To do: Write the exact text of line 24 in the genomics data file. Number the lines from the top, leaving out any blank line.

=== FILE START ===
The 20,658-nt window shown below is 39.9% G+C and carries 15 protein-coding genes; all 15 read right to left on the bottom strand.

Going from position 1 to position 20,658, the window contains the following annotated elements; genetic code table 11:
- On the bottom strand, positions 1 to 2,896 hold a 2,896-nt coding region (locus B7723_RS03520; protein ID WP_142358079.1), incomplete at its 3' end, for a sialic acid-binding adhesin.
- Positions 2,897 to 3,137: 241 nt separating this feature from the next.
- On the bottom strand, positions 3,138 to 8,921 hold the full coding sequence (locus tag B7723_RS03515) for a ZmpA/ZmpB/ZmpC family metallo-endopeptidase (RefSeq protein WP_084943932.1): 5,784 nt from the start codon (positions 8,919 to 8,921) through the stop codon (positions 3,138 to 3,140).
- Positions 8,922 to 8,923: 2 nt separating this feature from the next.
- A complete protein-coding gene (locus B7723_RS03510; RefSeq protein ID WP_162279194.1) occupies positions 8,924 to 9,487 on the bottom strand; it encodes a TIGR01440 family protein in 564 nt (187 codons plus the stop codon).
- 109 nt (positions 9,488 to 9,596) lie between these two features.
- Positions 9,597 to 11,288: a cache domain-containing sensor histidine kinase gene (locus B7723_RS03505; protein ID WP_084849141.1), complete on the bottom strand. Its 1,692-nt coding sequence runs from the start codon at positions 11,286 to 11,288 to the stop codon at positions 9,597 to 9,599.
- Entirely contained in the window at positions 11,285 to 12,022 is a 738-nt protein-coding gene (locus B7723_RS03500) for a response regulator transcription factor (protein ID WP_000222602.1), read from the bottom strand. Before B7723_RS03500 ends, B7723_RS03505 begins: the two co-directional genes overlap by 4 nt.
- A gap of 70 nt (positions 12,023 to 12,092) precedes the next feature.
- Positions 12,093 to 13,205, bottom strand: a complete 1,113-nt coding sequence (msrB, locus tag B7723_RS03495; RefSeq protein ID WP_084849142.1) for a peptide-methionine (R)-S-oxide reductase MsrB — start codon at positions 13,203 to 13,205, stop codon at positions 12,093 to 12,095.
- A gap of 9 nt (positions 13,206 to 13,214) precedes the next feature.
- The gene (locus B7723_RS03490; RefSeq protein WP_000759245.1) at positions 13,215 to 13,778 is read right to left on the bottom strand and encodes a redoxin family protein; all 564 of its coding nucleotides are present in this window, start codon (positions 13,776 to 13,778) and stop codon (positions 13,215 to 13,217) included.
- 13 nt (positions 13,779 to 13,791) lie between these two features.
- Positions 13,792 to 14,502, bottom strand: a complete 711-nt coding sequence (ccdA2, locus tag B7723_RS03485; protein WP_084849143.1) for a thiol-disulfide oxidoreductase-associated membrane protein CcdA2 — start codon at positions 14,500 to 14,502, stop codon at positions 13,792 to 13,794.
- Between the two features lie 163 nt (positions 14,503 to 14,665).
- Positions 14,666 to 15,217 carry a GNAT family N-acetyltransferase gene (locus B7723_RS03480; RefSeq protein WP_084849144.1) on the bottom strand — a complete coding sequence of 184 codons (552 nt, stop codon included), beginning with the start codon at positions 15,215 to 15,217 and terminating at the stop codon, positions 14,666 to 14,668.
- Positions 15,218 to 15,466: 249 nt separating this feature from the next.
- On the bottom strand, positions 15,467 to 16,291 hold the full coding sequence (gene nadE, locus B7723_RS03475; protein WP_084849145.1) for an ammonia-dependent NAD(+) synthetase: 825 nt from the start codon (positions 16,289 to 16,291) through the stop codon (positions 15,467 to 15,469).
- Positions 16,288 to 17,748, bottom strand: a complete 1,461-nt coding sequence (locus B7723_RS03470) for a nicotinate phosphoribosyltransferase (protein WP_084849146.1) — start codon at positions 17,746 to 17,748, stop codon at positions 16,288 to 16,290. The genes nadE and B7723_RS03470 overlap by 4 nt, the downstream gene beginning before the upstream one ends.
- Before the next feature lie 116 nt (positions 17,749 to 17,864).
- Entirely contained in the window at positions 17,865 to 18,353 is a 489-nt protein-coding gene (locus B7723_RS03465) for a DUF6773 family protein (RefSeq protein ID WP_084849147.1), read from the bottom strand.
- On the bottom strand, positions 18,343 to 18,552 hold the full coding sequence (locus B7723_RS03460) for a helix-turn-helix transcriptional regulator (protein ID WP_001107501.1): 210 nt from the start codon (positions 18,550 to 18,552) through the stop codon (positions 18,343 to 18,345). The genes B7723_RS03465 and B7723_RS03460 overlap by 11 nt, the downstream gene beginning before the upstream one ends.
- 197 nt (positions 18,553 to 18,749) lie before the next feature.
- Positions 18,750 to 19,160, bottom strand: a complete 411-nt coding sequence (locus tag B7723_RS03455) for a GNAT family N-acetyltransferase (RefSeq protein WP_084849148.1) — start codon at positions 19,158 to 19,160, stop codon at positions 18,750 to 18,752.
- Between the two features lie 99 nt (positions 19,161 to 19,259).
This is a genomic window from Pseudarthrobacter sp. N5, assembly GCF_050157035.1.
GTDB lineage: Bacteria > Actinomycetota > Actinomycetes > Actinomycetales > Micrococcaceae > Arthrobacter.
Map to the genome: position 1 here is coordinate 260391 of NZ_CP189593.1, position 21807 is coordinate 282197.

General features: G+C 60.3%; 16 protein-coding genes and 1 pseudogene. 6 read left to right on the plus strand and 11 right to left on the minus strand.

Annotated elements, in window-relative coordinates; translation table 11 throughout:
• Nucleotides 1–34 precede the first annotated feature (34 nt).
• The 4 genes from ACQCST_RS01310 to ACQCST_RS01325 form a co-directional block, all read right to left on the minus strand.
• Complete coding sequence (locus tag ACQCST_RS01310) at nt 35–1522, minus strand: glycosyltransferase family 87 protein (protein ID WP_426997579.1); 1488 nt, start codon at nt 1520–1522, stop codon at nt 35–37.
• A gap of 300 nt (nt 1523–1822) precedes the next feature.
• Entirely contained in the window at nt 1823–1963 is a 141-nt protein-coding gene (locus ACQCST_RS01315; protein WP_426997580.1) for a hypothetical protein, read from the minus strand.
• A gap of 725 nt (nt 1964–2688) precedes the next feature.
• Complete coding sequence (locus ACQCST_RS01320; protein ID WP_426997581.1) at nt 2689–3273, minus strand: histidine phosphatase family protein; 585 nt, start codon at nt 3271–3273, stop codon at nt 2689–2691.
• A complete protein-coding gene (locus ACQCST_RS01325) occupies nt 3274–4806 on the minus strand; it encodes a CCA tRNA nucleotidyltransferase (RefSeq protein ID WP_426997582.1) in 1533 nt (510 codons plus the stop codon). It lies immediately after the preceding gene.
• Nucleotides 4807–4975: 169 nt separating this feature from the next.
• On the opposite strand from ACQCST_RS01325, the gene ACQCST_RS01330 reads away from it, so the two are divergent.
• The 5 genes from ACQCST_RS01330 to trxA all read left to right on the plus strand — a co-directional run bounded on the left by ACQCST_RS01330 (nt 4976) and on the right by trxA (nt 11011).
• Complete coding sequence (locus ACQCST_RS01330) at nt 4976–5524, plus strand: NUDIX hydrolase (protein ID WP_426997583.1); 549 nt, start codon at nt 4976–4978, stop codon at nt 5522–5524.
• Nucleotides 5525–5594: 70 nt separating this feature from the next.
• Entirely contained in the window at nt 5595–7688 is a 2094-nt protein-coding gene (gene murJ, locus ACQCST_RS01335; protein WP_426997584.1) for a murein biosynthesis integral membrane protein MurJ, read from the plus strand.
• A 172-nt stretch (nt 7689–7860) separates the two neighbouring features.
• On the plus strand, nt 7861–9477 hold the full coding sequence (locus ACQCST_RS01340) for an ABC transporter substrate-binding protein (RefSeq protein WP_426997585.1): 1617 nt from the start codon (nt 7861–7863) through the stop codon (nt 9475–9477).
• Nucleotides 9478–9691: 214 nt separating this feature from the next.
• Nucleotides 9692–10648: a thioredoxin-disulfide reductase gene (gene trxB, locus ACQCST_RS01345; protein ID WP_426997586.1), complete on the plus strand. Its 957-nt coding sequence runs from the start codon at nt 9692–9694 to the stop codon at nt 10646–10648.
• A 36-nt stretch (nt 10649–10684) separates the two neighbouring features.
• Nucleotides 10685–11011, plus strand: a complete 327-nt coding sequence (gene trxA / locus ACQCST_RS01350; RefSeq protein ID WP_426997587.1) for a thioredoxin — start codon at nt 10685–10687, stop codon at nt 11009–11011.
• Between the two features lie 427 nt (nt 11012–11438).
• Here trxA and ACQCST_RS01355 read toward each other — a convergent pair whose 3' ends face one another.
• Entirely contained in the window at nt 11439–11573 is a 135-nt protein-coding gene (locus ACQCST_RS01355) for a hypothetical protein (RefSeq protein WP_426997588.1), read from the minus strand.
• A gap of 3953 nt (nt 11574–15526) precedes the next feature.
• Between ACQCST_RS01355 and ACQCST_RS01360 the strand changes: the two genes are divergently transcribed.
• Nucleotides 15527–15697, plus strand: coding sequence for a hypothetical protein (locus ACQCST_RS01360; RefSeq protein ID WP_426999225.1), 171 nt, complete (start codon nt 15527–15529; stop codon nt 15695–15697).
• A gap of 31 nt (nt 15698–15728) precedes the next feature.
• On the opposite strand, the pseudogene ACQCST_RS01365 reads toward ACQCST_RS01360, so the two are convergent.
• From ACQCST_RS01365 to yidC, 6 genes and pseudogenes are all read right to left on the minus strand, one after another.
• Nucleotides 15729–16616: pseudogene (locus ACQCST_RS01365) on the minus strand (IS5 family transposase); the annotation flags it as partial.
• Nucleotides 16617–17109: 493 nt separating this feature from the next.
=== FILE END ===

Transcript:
- On the bottom strand, positions 18,343 to 18,552 hold the full coding sequence (locus B7723_RS03460) for a helix-turn-helix transcriptional regulator (protein ID WP_001107501.1): 210 nt from the start codon (positions 18,550 to 18,552) through the stop codon (positions 18,343 to 18,345). The genes B7723_RS03465 and B7723_RS03460 overlap by 11 nt, the downstream gene beginning before the upstream one ends.